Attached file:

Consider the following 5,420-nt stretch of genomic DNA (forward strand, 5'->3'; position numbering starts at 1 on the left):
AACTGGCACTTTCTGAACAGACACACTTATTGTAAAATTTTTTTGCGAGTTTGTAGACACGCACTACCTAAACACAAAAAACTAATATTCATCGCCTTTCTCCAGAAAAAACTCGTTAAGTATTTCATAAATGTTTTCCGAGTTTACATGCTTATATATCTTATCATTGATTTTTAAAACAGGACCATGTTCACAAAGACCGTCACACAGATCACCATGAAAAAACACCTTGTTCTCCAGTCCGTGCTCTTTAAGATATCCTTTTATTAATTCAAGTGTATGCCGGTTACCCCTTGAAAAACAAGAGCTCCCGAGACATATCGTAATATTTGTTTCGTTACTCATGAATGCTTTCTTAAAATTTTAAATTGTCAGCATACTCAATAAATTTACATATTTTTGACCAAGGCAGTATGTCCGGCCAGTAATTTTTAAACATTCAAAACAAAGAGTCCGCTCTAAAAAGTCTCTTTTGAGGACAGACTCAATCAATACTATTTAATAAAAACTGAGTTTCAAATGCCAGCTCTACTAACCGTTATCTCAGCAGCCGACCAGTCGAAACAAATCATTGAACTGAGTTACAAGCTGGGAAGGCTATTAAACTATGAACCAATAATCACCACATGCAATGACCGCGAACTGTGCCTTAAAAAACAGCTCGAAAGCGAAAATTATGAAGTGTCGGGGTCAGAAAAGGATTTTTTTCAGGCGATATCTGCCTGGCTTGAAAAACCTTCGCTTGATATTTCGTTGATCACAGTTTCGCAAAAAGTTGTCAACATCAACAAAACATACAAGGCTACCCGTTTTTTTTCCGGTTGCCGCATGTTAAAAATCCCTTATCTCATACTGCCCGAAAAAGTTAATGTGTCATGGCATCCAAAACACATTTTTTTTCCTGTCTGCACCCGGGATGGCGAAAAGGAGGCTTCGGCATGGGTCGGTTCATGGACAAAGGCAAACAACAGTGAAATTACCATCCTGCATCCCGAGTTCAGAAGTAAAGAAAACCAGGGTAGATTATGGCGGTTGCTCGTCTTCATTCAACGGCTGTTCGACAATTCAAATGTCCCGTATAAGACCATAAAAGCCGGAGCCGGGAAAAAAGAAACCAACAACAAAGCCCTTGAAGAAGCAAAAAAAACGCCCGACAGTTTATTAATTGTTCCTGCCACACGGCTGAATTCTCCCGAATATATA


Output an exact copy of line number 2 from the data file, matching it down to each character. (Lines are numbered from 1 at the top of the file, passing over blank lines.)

AACTGGCACTTTCTGAACAGACACACTTATTGTAAAATTTTTTTGCGAGTTTGTAGACACGCACTACCTAAACACAAAAAACTAATATTCATCGCCTTTCTCCAGAAAAAACTCGTTAAGTATTTCATAAATGTTTTCCGAGTTTACATGCTTATATATCTTATCATTGATTTTTAAAACAGGACCATGTTCACAAAGACCGTCACACAGATCACCATGAAAAAACACCTTGTTCTCCAGTCCGTGCTCTTTAAGATATCCTTTTATTAATTCAAGTGTATGCCGGTTACCCCTTGAAAAACAAGAGCTCCCGAGACATATCGTAATATTTGTTTCGTTACTCATGAATGCTTTCTTAAAATTTTAAATTGTCAGCATACTCAATAAATTTACATATTTTTGACCAAGGCAGTATGTCCGGCCAGTAATTTTTAAACATTCAAAACAAAGAGTCCGCTCTAAAAAGTCTCTTTTGAGGACAGACTCAATCAATACTATTTAATAAAAACTGAGTTTCAAATGCCAGCTCTACTAACCGTTATCTCAGCAGCCGACCAGTCGAAACAAATCATTGAACTGAGTTACAAGCTGGGAAGGCTATTAAACTATGAACCAATAATCACCACATGCAATGACCGCGAACTGTGCCTTAAAAAACAGCTCGAAAGCGAAAATTATGAAGTGTCGGGGTCAGAAAAGGATTTTTTTCAGGCGATATCTGCCTGGCTTGAAAAACCTTCGCTTGATATTTCGTTGATCACAGTTTCGCAAAAAGTTGTCAACATCAACAAAACATACAAGGCTACCCGTTTTTTTTCCGGTTGCCGCATGTTAAAAATCCCTTATCTCATACTGCCCGAAAAAGTTAATGTGTCATGGCATCCAAAACACATTTTTTTTCCTGTCTGCACCCGGGATGGCGAAAAGGAGGCTTCGGCATGGGTCGGTTCATGGACAAAGGCAAACAACAGTGAAATTACCATCCTGCATCCCGAGTTCAGAAGTAAAGAAAACCAGGGTAGATTATGGCGGTTGCTCGTCTTCATTCAACGGCTGTTCGACAATTCAAATGTCCCGTATAAGACCATAAAAGCCGGAGCCGGGAAAAAAGAAACCAACAACAAAGCCCTTGAAGAAGCAAAAAAAACGCCCGACAGTTTATTAATTGTTCCTGCCACACGGCTGAATTCTCCCGAATATATA